Following is a review I wrote recently of a fascinating book, “Adam’s Belle: A Memoir of Love Without Bounds,” by Joyce Burnett in collaboration with the late Isabel Washington Powell, first wife of the late Congressman Adam Clayton Powell, Jr. This book can be obtained from DBM Press, LC .
Adam’s Belle rings true
Adam Clayton Powell, Jr. was a flamboyant individual. Well-educated and devilishly handsome, he was a firebrand minister, a passionate civil rights advocate, and a controversial politician. As the first African-American member of the U.S. House of Representatives from New York, he attracted international attention. The ups and downs of his life and career have been well-chronicled. Less is known or written, however, about the people in his life. Powell blazed like a nova, blinding us to the stars that orbited within his universe.
Author Joyce Burnett has taken a step in completing the record in Adam’s Belle: A Memoir of Love Without Bounds. Her collaboration with Isabel Washington Powell, Powell’s first wife, gives us a more textured picture of this complex man. More importantly, it gives us a first-hand look at a fascinating era in American history – the period from just before World War I through the current day.
The narrative spans the period from Isabel, or Belle’s, childhood in Savannah, Georgia, where her family was one of a very few African-American families living in a predominantly white neighborhood, through the Roaring 20’s and the Harlem Renaissance, to the Depression and World War II, to her death on May 1, 2007. This is more than the story of a beautiful, light-skinned African-American woman who had show business success. It is a chronicle of life in America; warts and all. It paints a picture of race relations during a turbulent and fascinating period; not just relations between black and white, but the stratification that existed within the African-American community based on skin color and hair texture. Belle and her sister Fredi, for a brief time, were stars in the black entertainment industry. They were also activists and fighters for civil rights and dignity. This memoir gives us an up close and personal look at the events and personalities of the era known as the Harlem Renaissance, with some revealing insights into people like Ethel Waters, Paul Robeson, Flo Ziegfield, Duke Ellington, and Josephine Baker.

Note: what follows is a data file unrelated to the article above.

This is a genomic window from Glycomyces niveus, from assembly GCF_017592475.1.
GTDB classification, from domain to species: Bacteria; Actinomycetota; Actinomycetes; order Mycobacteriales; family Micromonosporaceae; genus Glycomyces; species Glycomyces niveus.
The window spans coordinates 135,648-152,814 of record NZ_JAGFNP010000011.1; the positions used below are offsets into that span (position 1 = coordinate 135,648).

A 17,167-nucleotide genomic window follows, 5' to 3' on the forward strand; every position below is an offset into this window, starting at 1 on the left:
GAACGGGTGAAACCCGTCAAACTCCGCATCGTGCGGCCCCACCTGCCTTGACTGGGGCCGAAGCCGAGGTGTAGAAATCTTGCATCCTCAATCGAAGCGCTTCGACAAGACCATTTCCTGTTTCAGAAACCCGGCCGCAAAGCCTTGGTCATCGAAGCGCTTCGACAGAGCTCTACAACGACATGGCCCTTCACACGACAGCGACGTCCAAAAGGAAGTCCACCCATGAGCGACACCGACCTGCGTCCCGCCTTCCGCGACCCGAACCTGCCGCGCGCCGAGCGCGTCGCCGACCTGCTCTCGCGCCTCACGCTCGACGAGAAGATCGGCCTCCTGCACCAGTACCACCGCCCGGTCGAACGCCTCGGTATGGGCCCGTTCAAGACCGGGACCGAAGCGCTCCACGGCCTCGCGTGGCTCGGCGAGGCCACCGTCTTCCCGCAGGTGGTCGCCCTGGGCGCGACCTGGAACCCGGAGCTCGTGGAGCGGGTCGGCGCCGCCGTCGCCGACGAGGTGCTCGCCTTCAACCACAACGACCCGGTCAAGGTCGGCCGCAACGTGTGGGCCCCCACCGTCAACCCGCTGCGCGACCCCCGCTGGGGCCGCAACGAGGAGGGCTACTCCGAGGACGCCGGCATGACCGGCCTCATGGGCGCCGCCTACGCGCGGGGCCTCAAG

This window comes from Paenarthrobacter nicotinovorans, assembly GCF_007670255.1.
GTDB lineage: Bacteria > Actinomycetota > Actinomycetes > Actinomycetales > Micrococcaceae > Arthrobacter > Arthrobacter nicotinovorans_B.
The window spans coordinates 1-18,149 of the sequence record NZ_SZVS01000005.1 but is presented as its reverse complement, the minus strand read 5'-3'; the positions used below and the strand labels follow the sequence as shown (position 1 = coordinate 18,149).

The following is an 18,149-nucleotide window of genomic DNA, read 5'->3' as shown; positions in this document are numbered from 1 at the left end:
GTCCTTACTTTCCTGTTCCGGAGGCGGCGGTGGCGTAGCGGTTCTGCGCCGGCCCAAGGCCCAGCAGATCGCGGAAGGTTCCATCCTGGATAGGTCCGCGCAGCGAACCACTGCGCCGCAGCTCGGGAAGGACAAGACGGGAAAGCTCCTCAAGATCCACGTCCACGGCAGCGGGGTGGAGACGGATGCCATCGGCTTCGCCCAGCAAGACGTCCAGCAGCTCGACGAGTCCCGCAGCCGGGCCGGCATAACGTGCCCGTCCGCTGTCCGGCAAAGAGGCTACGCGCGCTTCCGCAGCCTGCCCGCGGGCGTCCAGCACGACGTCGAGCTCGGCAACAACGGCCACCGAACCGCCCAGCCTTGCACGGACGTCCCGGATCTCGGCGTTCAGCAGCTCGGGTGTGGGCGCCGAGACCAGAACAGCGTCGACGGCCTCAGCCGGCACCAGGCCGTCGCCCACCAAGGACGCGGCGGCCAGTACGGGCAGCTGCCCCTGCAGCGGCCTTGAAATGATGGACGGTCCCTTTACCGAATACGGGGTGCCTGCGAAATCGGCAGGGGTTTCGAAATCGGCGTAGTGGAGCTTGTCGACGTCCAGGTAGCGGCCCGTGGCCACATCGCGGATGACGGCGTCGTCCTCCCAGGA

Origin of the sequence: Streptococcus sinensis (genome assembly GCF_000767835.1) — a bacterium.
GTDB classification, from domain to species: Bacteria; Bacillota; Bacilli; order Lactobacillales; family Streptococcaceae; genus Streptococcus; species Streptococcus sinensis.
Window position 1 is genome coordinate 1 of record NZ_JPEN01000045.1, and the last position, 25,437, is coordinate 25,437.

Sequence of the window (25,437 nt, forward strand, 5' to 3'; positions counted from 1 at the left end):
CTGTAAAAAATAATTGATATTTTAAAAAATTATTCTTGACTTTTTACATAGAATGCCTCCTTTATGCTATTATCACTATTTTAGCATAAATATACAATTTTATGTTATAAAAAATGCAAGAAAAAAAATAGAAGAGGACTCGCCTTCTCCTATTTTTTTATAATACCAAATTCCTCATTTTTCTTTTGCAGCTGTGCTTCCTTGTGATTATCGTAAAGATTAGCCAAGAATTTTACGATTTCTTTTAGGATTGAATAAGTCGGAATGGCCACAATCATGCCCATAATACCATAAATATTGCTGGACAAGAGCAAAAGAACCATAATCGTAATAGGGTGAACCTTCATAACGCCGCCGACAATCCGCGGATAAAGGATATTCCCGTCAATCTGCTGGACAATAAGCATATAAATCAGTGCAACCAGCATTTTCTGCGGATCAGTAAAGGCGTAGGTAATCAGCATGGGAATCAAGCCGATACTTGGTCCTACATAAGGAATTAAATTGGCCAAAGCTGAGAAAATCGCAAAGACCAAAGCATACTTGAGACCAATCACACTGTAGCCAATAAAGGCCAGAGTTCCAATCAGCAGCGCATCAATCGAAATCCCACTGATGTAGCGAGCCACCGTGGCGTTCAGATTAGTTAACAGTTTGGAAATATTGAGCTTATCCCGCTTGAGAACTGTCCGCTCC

It also paints a different picture of Adam Clayton Powell than the one based upon the publicity surrounding him until his death. Isabel’s love for her “Bunny Boy” shows through in her every word. Even though he divorced her to marry another show business personality, Hazel Scott, her love for him never flagged. Her account of the devastation of her divorce and how she learned to live alone again is both touching and reaffirming. Her deep faith is also evident, despite the commonly-held view of her day that show business people were all sinful.
Ms. Burnett is to be commended for her role in giving us a word portrait of this remarkable woman and her times. By allowing Belle’s voice to carry the story throughout she has given us an authentic narrative that rings true and clear. The only negative note, which Ms. Burnett herself expressed on the flyleaf, is that Isabel Washington Powell sadly did not live to see the work published. She would have been pleased, I’m certain, to know that her book was awarded the 2009 Christian Small Publisher Book of the Year Award (Biography). Then again, the Queen